CHICAGO – Legacy is something all of us want to be able to leave behind, to be remembered for something by generations. No matter the age, on some level this desire is innate within all racial groups.
Even a young Cree girl from Attawapiskat is still making waves and her legacy lives on after her death.
Shannen Koostachin, whose life was tragically caught short at age 15 in a car accident, had begun a campaign at age 13 to bring equal schooling/education rights to First Nation students throughout Canada. Her challenge to the Indian Affairs Minister did not go unnoticed and she was nominated for the International Children’s Peace Prize award. In 2012, two years after her death a brand new school was finally built in Attawapiskat.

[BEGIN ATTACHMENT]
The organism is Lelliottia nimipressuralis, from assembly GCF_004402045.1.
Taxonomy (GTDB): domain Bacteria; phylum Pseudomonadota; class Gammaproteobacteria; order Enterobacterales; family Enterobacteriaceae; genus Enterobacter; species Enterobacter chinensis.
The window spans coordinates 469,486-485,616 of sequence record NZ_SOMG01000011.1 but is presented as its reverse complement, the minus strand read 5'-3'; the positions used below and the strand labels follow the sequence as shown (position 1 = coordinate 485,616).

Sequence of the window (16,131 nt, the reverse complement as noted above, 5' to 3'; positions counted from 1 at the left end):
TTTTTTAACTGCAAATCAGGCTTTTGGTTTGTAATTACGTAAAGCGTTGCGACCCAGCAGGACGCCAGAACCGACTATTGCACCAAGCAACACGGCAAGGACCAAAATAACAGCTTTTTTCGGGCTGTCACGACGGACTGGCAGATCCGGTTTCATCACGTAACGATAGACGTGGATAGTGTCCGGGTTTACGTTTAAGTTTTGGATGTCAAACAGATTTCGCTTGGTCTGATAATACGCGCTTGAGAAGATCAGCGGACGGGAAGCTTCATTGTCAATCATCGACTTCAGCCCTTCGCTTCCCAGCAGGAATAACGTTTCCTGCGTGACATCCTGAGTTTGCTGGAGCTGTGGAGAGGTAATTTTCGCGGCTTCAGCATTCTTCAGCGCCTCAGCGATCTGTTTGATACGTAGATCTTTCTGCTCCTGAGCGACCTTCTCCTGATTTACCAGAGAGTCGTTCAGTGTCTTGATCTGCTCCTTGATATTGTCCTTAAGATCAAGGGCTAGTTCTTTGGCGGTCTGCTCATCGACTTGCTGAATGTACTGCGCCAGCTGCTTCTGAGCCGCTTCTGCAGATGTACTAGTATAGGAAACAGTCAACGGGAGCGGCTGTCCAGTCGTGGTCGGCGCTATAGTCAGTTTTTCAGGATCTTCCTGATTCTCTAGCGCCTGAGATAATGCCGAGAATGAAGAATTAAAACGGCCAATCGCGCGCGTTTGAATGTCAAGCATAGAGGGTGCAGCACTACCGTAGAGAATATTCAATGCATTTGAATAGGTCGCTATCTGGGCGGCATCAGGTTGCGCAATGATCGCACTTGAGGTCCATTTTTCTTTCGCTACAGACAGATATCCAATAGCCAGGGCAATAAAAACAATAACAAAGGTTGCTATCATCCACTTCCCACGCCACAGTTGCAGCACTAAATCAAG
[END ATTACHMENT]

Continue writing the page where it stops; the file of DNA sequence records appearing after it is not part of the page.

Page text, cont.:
Now, DC Comics author Jeff Lemire announced his plan for a new superhero based on Shannen and her dream of a better life for the First Nations people. Expected to launch next year, this character will be apart of the Canadian Justice League. No name or superpowers have been decided yet, however, Mr. Lemire has said he is designing a competition for First Nations children to decide the character’s superpowers.
“There would be the cultural strengths,” says Lemire about the character’s preliminary traits. “The family ties, the knowledge of the land, the rich, rich symbolism of the Cree on James Bay.”
DC Comics has already made strives in diversifying their heroes. In 2012, the new Green Lantern, Simon Baz, became the first Muslim-American superhero and emphasized the struggle of racial tensions between Muslims and Americans.
It is amazing to see real life heroes becoming superheroes and more people of color becoming a bigger presence in the comic book world.